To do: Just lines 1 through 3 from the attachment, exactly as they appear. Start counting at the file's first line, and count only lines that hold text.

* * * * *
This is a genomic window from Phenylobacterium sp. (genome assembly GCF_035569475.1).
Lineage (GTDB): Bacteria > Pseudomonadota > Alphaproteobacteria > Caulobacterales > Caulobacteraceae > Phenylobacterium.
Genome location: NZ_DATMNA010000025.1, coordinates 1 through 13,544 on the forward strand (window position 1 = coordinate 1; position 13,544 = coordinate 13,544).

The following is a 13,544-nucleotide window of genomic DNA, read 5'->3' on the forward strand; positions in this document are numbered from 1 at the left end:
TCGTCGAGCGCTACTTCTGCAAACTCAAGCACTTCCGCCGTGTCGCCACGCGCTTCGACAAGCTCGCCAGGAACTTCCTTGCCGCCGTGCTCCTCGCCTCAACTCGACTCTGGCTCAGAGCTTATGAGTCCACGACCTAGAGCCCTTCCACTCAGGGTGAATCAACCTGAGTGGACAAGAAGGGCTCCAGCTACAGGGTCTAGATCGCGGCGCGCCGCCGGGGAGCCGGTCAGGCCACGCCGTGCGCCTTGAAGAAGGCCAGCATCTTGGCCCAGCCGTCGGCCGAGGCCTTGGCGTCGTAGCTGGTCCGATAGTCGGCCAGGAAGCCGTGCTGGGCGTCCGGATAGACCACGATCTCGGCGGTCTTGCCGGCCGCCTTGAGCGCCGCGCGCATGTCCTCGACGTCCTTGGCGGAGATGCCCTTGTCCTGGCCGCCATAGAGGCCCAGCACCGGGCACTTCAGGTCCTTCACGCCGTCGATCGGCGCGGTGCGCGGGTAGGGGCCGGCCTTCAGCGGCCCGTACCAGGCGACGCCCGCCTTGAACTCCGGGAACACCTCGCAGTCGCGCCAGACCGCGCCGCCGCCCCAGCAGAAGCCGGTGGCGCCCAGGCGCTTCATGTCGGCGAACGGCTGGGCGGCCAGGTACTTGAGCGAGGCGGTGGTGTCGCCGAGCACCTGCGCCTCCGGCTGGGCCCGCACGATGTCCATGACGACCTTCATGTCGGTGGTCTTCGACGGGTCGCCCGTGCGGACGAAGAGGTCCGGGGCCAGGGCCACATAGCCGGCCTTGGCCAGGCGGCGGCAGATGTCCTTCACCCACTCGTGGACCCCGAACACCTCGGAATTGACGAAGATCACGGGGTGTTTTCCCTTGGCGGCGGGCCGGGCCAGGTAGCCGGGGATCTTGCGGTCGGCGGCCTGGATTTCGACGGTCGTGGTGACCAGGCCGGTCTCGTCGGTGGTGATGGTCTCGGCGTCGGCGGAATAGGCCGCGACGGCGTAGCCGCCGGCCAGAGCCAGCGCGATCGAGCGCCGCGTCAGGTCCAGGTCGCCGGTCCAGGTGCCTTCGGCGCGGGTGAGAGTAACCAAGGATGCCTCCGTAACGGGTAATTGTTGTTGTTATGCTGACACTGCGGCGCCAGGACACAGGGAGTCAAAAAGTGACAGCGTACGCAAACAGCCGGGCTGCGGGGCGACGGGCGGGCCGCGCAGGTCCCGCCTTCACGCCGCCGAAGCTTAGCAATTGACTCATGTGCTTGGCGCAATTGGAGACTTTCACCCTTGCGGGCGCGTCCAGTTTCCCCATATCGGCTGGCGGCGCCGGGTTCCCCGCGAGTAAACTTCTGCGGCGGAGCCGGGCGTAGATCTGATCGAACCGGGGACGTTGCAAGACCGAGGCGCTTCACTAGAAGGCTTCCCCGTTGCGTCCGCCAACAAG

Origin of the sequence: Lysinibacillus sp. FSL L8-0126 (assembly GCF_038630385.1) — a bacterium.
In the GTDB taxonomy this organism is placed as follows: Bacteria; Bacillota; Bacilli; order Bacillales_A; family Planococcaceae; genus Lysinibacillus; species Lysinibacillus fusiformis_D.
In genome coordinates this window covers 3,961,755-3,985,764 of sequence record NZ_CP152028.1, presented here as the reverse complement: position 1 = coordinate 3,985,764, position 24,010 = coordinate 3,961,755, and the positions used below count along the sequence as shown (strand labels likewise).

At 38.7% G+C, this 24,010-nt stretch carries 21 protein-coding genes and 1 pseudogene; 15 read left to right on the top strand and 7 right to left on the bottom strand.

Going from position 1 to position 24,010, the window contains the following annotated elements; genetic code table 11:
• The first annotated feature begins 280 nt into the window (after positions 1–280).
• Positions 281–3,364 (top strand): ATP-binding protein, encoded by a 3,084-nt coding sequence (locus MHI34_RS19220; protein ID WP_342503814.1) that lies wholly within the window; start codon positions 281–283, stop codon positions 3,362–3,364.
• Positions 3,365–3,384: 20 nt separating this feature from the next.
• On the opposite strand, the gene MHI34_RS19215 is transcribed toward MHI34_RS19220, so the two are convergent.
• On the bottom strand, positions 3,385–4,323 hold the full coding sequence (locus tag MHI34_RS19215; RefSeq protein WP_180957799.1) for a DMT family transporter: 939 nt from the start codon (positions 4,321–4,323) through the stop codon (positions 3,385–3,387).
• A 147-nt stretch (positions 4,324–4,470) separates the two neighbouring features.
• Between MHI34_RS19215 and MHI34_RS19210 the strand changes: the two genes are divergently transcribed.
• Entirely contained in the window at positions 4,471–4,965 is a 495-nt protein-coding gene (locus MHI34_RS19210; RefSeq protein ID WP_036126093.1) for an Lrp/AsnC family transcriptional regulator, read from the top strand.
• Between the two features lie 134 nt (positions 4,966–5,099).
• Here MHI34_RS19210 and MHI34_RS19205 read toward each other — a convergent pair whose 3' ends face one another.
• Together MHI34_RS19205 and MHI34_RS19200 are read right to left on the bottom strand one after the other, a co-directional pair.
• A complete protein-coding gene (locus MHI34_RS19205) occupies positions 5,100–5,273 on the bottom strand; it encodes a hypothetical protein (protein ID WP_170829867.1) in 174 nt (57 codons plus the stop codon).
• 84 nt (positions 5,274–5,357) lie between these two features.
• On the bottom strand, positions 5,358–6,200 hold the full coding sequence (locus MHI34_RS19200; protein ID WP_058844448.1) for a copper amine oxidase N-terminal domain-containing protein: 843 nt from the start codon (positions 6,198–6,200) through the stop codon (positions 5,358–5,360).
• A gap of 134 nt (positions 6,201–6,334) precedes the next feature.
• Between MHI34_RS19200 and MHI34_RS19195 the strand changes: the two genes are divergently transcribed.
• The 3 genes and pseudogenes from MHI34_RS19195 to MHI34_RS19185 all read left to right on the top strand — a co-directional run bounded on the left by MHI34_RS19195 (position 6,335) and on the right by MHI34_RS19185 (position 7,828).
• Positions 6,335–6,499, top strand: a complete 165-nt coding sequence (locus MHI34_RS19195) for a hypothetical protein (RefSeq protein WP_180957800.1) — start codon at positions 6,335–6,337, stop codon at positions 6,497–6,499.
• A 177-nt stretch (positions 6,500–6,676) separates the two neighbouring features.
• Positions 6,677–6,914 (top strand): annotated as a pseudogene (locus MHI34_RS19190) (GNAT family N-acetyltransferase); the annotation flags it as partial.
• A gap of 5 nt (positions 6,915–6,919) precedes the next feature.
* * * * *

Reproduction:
This is a genomic window from Phenylobacterium sp. (genome assembly GCF_035569475.1).
Lineage (GTDB): Bacteria > Pseudomonadota > Alphaproteobacteria > Caulobacterales > Caulobacteraceae > Phenylobacterium.
Genome location: NZ_DATMNA010000025.1, coordinates 1 through 13,544 on the forward strand (window position 1 = coordinate 1; position 13,544 = coordinate 13,544).